VW WaterCooler Club!

 
Welcome, Guest. Please login or register.

Login with username, password and session length
News:
Pages: [1]   Go Down
  Print  
Author Topic: SuspensionTuning+Alignment 4Everyone  (Read 11212 times)
0 Members and 1 Guest are viewing this topic.
KoNsHaRa
Staff
What da F Member
*****
Offline Offline

Posts: 19579



Email
« on: September 04, 2012, 01:00:48 PM »

มีสมาชิกหลายคน PM มาถามเกี่ยวกับการปรับหรือเซทอัพช่วงล่าง
พอดีผ่านไปเจอนี่มา เห็นว่ามีประโยชน์ เลยเอามาแบ่งสมาชิกที่ชอบซนทั้งหลาย
หลักการเดียวกันหมดไม่ว่าจะเป็นรถขับหน้าหรือขับหลังหรือขับสี่
จัดไป  

Suspension Tuning

Front spring rate increase:
More under steer; increase in proportional weight transfer to the front when rear wheel rate is not increased; reduces front traction when rear rate is not changed.
Usable adjustment: 150-600 lbs/in
Symptoms of too much adjustment: terminal under steer; front of car hops in corners; excessive wheel spin on inside front tire on FF cars.

Front spring rate decrease:
Less under steer; decreases proportional weight transfer to the front when rear wheel rate is not increased; increases front traction when rear rate is not changed.
Usable adjustment: 150-600 lbs/in
Symptoms of to much adjustment: Too much over steer; over steer then under steer if spring is so soft that the car bottoms out on lean, car bottoms out excessively with a jolting ride.

Rear spring rate increase:
More over steer; increase in proportional weight transfer to the rear when front wheel rate is not increased; increases rear traction when front rate is not changed.
Usable range: 100-600 lbs/in
Symptoms of too much adjustment: too much over steer; sidestep hop in corners; twitchy; pretty scary.

Rear spring rate decrease:
Less over steer: decreases proportional weight transfer to the rear when front wheel rate is not changed; increases rear traction when front rate is not changed
Usable range: 100-600 lbs/in
Symptoms of too much adjustment: car under steers; if way to soft car under steers then over steers as car bottoms out on lean; car bottoms out excessively with a jolting ride.

Front anti-roll bar stiffer: more under steer
Usable range: none to 1.25 inches in diameter
Symptoms of to much adjustment: terminal under steer; lifts inside front tire off the ground witch can cause massive wheel spin on FF cars; also not good for most effective tire usage as inside tire is now doing nothing.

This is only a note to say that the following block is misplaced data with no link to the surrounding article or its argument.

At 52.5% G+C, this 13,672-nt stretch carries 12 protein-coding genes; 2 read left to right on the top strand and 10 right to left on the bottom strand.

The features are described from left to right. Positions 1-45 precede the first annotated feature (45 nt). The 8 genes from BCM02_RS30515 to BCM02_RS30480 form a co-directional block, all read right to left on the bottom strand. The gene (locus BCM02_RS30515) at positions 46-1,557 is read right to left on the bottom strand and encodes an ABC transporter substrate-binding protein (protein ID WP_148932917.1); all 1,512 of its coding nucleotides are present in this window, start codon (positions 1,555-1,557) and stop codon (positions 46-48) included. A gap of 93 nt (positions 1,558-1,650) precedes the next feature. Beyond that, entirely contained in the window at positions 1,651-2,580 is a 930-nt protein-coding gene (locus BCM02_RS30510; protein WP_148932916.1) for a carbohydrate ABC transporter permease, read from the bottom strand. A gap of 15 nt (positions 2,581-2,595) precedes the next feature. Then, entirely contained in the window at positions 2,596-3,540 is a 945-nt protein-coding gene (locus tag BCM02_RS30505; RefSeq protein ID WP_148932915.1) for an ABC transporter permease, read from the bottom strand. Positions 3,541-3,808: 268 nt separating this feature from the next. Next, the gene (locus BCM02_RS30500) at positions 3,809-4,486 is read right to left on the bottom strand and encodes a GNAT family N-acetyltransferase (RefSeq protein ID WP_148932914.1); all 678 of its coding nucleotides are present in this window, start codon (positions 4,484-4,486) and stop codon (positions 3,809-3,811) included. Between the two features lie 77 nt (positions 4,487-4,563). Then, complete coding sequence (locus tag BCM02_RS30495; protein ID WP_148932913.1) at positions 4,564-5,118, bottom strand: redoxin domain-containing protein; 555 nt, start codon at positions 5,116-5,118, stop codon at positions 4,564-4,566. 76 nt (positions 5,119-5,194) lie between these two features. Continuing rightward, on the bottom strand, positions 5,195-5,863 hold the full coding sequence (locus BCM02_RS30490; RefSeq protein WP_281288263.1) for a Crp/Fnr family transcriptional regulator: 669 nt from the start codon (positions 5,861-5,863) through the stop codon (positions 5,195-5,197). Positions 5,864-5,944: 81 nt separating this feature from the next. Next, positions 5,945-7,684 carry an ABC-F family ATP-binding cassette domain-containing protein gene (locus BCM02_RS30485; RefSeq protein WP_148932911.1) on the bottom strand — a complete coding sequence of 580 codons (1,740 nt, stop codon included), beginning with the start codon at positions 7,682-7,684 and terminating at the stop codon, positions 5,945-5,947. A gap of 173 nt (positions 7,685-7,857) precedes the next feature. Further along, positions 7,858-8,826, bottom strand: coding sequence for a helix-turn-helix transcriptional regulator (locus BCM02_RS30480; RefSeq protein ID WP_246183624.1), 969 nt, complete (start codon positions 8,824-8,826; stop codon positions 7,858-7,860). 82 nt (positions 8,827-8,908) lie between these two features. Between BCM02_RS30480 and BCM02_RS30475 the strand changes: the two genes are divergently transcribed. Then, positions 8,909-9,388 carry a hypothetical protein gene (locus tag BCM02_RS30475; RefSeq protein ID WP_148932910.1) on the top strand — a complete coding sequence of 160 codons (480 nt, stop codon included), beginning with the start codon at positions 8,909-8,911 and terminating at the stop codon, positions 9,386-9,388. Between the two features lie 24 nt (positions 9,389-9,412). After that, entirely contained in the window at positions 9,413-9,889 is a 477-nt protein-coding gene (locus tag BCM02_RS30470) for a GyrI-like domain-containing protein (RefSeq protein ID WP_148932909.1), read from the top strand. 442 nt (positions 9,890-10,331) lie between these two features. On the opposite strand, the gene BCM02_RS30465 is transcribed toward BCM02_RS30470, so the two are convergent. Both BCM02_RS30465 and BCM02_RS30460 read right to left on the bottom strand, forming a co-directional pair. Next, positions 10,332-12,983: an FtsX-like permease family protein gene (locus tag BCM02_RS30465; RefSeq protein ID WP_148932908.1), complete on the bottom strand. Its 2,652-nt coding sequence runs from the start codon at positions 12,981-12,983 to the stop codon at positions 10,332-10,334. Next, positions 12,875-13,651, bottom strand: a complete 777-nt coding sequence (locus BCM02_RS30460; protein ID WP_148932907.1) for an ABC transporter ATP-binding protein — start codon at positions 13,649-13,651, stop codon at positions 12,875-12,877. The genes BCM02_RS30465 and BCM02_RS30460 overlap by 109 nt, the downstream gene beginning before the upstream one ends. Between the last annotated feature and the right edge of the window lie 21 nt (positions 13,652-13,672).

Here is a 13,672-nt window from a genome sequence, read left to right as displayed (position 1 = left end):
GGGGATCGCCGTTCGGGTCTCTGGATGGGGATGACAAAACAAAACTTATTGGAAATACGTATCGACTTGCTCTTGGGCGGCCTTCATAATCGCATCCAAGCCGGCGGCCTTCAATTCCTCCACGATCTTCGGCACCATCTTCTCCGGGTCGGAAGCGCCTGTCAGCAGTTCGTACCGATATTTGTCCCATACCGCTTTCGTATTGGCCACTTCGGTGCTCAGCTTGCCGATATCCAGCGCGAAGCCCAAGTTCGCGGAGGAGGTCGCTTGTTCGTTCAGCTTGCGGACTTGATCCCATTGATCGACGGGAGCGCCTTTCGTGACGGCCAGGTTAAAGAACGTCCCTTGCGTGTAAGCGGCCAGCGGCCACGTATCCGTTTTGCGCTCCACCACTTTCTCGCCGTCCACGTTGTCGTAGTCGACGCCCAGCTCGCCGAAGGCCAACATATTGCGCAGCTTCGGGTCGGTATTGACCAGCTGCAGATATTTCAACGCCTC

Front anti-roll bar softer: less under steer
Usable range: none to 1.25 inches in diameter
Symptoms of to much adjustment: overstate scary; more like fun

Rear anti-roll bar stiffer: more over steer
Usable range: none to 1 inch in diameter
Symptoms of too much adjustment: Big-time over steer. Can cause inside rear tire to lift off the ground.

Rear anti-roll bar softer: less over steer
Usable range: none to 1 inch in diameter
Symptoms of to much adjustment: under steer; slow and boring

Front tire pressure higher: less under steer by reducing slip angels on most tires
Usable adjustment: up to 55psi hot
Symptoms of too much adjustment: no traction- tire crowned so more under steer; adds wheel spin in FF cars; jarring ride; center of tire wears out

Front tire pressure lower: more under steer by increasing slip angles on most tires
Usable adjustment: not less then 20psi
Symptoms of too much adjustment: edges of tire wear quickly because tire is folding over; feels mushy; tires chunk because low pressure means heat build up.

Rear tire pressure higher: less over steer by reducing slip angles on most tires
Usable range: up to 45psi hot
Symptoms of too much adjustment: no traction—tire is crowned so more over steer; bad wheel spin on FR cars; jarring ride; center of tire wears out.

Rear tire pressure lower: more over steer by incresing slip angles on most tires.
Usable range: not less then 20psi
Symptoms of too much adjustment: edges of tire wear quickly because tire is folding over; feels mushy; tires chunk because low pressure means heat build up

More negative camber front: less under steer because of better lateral traction as tread is flatter on the ground under side load.
Usable range: up to 3.5 degrees negative
Symptoms of too much adjustment: poor braking; car is road crown sensitive; twitchy; front tires wear on inside edge

More negative camber rear: less over steer because of better lateral traction as tread is flatter on the ground under side load. More rear grip
Usable range: up to 2.5 degrees negative
Symptoms of too much adjustment: more over steer; car feels twitchy in back; tires wear out on inside edge; less breakaway warning when limit is exceeded.

Ride height to low (typical beginner mistake): car is twitchy with unpredictable dynamics. Bump steer make you life miserable.
Usable range: usually 1.5-2.0 inches lower then stock unless car has been modified to go lower.